# Sequences

[Back to all operators]

On the surface, TLA+ sequences are very much like lists in your programming language of choice. If you are writing code in Java, Python, Lisp, C++, Scala, you will be tempted to use sequences in TLA+ too. This is simply due to the fact that arrays, vectors, and lists are the most efficient collections in programming languages (for many tasks, but not all of them). But TLA+ is not about efficient compilation of your data structures! Many algorithms can be expressed in a much nicer way with sets and functions. In general, use sequences when you really need them.

In pure TLA+, sequences are just tuples. As a tuple, a sequence is a function of the domain 1..n for some n >= 0 (the domain may be empty). The duck-typing principle applies to sequences too: Any function with the domain 1..n can also be treated as a sequence (or a tuple), and vice versa, tuples and sequences are also functions. So you can use all function and tuple operators on sequences.

Importantly, the domain of a sequence is 1..n for some n >= 0. So the indices in a sequence start with 1, not 0. For instance, <<1, 2>> gives us 1, whereas <<1, 2>> gives us 2.

The operators on sequences are defined in the standard module Sequences. To use it, write the EXTENDS clause in the first lines of your module. Like this:

------ MODULE MyLists ----====
EXTENDS Sequences
...
==============================


Construction. Sequences are constructed exactly as tuples in TLA+:

  <<2, 4, 8>>


Sometimes, you have to talk about all possible sequences. The operator Seq(S) constructs the set of all (finite) sequences that draw elements from the set S. For instance, <<1, 2, 2, 1>> \in Seq({1, 2, 3}). Note that Seq(S) is an infinite set. To use it with TLC, you often have to override this operator, see Specifying Systems, page 237.

Application. Simply use function application, e.g., s.

Immutability. As sequences are special kinds of functions, sequences are immutable.

Sequence operators. The module Sequences provides you with convenient operators on sequences:

• Add to end: Append(s, e)
• First and rest: Head(s) and Tail(s)
• Length: Len(s)
• Concatenation: s \o t
• Subsequence: SubSeq(s, i, k)
• Sequence filter: SelectSeq(s, Test)

See the detailed description in Operators.

Types. In contrast to pure TLA+ and TLC, the Apalache model checker distinguishes between general functions, tuples, and sequences. They all have different types. Essentially, a function has the type T_1 -> T_2 that restricts the arguments and results as follows: the arguments have the type T_1 and the results have the type T_2. A sequence has the type Seq(T_3), which restricts the sequence elements to have the same type T_3.

As sequences are also tuples in TLA+, this poses a challenge for the Apalache type checker. For instance, it can immediately figure out that <<1, "Foo">> is a tuple, as Apalache does not allow sequences to carry elements of different types. However, there is no way to say, whether <<1, 2, 3>> should be treated as a tuple or a sequence. Usually, this problem is resolved by annotating the type of a variable or the type of a user operator. See HOWTO write type annotations.

The current SMT encoding of sequences in Apalache is not optimized, so operations on sequences are often significantly slower than operations on sets.

## Operators

### Tuple/Sequence constructor

Notation: <<e_1, ..., e_n>>

LaTeX notation: Arguments: An arbitrary number of arguments.

Apalache type: This operator is overloaded. There are two potential types:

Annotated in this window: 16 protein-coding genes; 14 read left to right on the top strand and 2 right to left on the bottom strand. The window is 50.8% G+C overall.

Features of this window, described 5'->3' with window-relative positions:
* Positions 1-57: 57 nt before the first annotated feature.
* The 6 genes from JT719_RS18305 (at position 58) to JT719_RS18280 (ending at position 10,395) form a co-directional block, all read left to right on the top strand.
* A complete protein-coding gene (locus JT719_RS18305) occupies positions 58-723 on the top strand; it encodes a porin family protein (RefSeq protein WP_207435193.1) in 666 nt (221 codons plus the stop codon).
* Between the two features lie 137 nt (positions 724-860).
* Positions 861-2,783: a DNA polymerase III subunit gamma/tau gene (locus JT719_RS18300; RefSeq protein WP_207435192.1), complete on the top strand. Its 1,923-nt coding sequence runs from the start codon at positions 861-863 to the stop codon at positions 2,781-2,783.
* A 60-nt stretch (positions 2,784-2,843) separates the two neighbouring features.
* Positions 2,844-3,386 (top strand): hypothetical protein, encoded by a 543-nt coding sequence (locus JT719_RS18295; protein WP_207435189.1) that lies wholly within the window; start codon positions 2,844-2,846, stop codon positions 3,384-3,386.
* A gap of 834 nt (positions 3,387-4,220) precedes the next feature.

1. A tuple constructor: (a_1, ..., a_n) => <<a_1, ..., a_n>>, for some types a_1, ..., a_n.
2. A sequence constructor: (a, ..., a) => Seq(a), for some type a.

That is why the Apalache type checker is sometimes asking you to add annotations, in order to resolve this ambiguity.

Effect: The tuple/sequence constructor returns a function t that is constructed as follows:

• set DOMAIN t to 1..n,
• set r[i] to the value of e_i for i \in 1..n.

In Apalache, this constructor may be used to construct either a tuple, or a sequence. To distinguish between them, you will sometimes need a [type annotation].

Determinism: Deterministic.

Errors: No errors.

Example in TLA+:

  <<"Printer", 631>>


Example in Python: Python provides us with the syntax for constructing lists, which are indexed with 0!. If we want to stick to the principle "sequences are functions", we have to use a dictionary.

>>> ["Printer", 631]          # the pythonic way, a two-element list
['Printer', 631]
>>> { 1: "Printer", 2: 631 }  # the "sequences-are-functions" way
{1: 'Printer', 2: 631}



### Sequence append

Notation: Append(seq, e)

LaTeX notation: Append(seq, e)

Arguments: Two arguments. The first argument should be a sequence, the second one is an arbitrary expression.

Apalache type: (Seq(a), a) => Seq(a), for some type a.

Effect: The operator Append(seq, e) constructs a new sequence newSeq as follows:

• set DOMAIN newSeq to be (DOMAIN seq) \union { Len(seq) + 1 }.
• set newSeq[i] to seq[i] for i \in 1..Len(seq).
• set newSeq[Len(seq) + 1] to e.

Determinism: Deterministic.

Errors: The argument seq must be a sequence, that is, a function over integers 1..n for some n. Otherwise, the result is undefined in pure TLA+. TLC raises a model checking error. Apalache flags a static type error.

Apalache flags a static type error, when the type of e is not compatible with the type of the sequence elements.

Example in TLA+:

  Append(<<1, 2>>, 5)
\* The sequence <<1, 2, 5>>


Example in Python:

>>> # the pythonic way: a list (indexed with 0, 1, ...)
>>> l = [ 1, 2 ]
>>> l.append(5)
>>> l
[1, 2, 5]
>>> # the TLA+ way
>>> l = { 1: 1, 2: 2 }
>>> { i: l[i] if i <= len(l) else 5
...   for i in range(1, len(l) + 2) }
{1: 1, 2: 2, 3: 5}



### Function application

As sequences are functions, you can access sequence elements with function application, e.g., seq. However, in the case of a sequence, the type of the function application is: (Seq(a), Int) => a, for some type a.

Notation: Head(seq)

LaTeX notation: Head(seq)

Arguments: One argument. The argument should be a sequence (or a tuple).

Apalache type: Seq(a) => a, for some type a.

Effect: The operator Head(seq) evaluates to seq. If seq is an empty sequence, the result is undefined.

Determinism: Deterministic.

Errors: The arguments seq must be a sequence (or a tuple), that is, a function over integers 1..n for some n. Otherwise, the result is undefined in pure TLA+. TLC raises a model checking error. Apalache flags a static type error.

Example in TLA+:

  Head(<<3, 4>>)
\* 3


Example in Python:

>>> # the pythonic way: using the list
>>> l = [ 3, 4 ]
>>> l
3
>>> # the TLA+ way
>>> l = { 1: 3, 2: 4 }
>>> l
3



### Sequence tail

Notation: Tail(seq)

LaTeX notation: Tail(seq)

Arguments: One argument. The argument should be a sequence (or a tuple).

Apalache type: Seq(a) => Seq(a), for some type a.

Effect: The operator Tail(seq) constructs a new sequence newSeq as follows:

• set DOMAIN newSeq to be (DOMAIN seq) \ { Len(seq) }.